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    Do the Biggest Names in Tech Hold Too Much Power?

    A new report from the UK government increases the growing pressure to reduce the enormous influence held by just a few tech giants.  

    We are living in an age of tech giants. Organisations like Apple, Google, Facebook, and Amazon are not only incredibly successful in their respective sectors, they are some of the most influential companies in the world. Many claim they are monopolies with the power to shape a huge range of key issues, from how personal data is controlled to determining the way technology is used on an international level. Now the UK has added its voice to the growing call for increased digital regulation with a 150-page report that outlines threats to competition, innovation, and personal privacy caused by extreme power being concentrated in the hands of so few.  

    This is just one of many recent high-profile calls for greater transparency and regulation in the digital marketplace. US presidential candidate Elizabeth Warren has outlined plans to break up some of the world’s largest tech companies – preventing them from providing a marketplace and selling products in that marketplace. Warren told The New York Times, "we need to stop this generation of big tech companies from throwing around their political power to shape the rules in their favor and throwing around their economic power to snuff out or buy up every potential competitor." 

    Some smaller organisations are also taking steps to highlight inequalities in the current industry structure. Spotify recently filed an antitrust complaint against Apple, accusing it of preventing competition through its control of the iPhone’s operating system and app store.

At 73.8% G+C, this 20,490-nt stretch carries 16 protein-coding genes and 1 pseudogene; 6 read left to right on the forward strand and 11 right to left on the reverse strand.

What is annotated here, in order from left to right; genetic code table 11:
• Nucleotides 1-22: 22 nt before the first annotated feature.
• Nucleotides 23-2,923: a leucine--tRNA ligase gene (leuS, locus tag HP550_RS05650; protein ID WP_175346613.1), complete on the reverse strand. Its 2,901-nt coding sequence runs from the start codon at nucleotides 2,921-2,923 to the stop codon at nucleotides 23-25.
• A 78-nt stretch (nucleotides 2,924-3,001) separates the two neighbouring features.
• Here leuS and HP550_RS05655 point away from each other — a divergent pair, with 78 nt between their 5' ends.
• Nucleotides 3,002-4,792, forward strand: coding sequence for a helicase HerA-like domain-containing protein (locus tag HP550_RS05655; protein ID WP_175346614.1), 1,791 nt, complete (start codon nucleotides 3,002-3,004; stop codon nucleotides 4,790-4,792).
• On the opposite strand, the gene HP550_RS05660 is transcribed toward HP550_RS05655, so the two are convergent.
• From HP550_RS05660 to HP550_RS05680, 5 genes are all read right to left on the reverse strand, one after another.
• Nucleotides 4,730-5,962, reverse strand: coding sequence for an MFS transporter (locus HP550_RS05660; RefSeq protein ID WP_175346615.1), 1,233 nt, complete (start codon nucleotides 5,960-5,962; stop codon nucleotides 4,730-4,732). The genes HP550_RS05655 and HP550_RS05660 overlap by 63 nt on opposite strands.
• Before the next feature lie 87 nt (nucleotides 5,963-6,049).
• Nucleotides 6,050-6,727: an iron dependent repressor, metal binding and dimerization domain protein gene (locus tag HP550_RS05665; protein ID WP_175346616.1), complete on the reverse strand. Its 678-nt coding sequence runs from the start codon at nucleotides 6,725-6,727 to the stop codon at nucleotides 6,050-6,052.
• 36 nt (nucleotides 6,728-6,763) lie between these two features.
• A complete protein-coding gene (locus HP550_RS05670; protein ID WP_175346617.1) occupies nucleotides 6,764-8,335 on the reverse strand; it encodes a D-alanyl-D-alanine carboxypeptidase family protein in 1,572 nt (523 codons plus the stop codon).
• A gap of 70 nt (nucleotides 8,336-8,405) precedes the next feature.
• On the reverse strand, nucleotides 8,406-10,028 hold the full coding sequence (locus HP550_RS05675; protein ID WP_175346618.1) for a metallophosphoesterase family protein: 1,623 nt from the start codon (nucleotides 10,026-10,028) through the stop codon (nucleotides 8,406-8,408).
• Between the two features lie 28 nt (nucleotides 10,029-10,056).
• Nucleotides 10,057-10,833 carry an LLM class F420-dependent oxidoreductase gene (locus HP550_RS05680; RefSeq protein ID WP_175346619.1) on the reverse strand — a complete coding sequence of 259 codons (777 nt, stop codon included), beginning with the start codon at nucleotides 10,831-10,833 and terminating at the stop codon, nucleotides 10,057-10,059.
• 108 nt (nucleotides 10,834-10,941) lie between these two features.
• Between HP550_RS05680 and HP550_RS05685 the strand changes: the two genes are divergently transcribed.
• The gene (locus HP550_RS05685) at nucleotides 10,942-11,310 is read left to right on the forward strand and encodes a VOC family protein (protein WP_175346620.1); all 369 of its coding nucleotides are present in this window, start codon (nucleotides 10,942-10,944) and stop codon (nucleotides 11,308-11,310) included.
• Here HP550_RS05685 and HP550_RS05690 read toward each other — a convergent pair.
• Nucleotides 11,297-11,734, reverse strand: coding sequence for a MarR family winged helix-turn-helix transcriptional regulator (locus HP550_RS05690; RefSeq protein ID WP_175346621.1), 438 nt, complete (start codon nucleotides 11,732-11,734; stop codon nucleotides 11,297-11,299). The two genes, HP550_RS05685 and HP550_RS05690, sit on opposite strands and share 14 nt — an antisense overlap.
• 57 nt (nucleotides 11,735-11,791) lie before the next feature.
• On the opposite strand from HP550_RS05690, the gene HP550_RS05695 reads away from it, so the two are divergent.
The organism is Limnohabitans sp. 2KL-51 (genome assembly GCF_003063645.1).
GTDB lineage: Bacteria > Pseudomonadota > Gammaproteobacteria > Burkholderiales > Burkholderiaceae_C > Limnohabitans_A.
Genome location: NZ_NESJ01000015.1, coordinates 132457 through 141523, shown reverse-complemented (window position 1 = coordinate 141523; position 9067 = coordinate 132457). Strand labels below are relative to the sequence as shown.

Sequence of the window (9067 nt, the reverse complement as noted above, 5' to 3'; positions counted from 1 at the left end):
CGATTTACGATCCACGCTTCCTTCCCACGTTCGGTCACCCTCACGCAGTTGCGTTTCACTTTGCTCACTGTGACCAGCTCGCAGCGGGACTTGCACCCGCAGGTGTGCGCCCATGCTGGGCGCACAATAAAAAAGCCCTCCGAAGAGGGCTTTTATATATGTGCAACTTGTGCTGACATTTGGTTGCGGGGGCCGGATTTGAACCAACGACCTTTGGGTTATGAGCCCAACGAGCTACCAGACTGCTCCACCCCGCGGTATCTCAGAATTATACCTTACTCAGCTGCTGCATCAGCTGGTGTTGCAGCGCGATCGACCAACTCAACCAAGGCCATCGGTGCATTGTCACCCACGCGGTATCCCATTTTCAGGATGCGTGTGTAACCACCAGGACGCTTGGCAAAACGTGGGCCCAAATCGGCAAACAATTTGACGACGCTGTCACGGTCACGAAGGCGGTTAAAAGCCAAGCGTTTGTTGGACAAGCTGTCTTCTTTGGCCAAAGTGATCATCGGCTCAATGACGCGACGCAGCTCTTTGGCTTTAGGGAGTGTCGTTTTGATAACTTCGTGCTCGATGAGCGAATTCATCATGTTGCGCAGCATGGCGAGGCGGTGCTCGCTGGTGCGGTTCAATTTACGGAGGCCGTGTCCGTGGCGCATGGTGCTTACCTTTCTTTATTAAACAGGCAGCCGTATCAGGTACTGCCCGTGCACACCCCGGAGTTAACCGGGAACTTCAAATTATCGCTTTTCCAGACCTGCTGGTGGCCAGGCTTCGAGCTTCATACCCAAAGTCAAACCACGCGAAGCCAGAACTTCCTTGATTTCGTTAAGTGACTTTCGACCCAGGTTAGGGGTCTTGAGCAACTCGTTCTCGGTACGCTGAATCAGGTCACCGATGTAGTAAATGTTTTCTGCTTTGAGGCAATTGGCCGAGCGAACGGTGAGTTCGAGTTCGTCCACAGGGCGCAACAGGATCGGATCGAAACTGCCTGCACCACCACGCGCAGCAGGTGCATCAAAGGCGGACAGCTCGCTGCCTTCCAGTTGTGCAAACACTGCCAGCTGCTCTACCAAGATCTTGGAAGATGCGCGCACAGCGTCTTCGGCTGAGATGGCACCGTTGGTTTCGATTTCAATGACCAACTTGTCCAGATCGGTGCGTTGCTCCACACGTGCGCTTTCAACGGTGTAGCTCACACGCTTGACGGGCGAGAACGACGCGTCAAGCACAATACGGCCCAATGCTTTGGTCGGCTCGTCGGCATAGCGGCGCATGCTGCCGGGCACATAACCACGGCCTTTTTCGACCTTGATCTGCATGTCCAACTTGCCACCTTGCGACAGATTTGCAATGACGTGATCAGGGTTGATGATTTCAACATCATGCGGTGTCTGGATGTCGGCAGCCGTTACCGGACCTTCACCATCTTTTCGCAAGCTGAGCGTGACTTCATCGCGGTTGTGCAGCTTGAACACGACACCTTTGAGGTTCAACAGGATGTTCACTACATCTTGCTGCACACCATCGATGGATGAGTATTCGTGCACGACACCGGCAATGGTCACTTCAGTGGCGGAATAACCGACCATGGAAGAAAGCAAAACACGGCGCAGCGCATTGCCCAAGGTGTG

The government report was led by Professor Jason Furman, chief economic advisor to Barack Obama, and found that, not only do the tech giants face limited competition, current UK regulations are both outdated and not robust enough to have any real impact. 

    "There are a lot of benefits to the digital sector, but when you have these large companies that are so dominant in so many markets, consumers don't have the choices they should have," Prof. Furman said in an interview with the BBC. "And when they don't have the choices they should have, you don't get as much quality, you don't get as much innovation, and I think we can do a whole lot better."

    The European Union has already begun to adopt a firm stance when it comes to tackling the world’s tech giants. Google have faced huge fines and Amazon have been forced to pay back millions in taxes under Competition Commissioner, Margrethe Vestager. Could this be a sign that the tide is turning against the biggest names in tech? 

    While it is unlikely that the most prominent players in tech will suddenly fade away, it seems inevitable that change is coming to the digital sector. Change with the potential to increase innovation, safety, and choice for consumers around the world. We will certainly be watching carefully to see how this growing movement for greater regulation evolves over the coming months and years.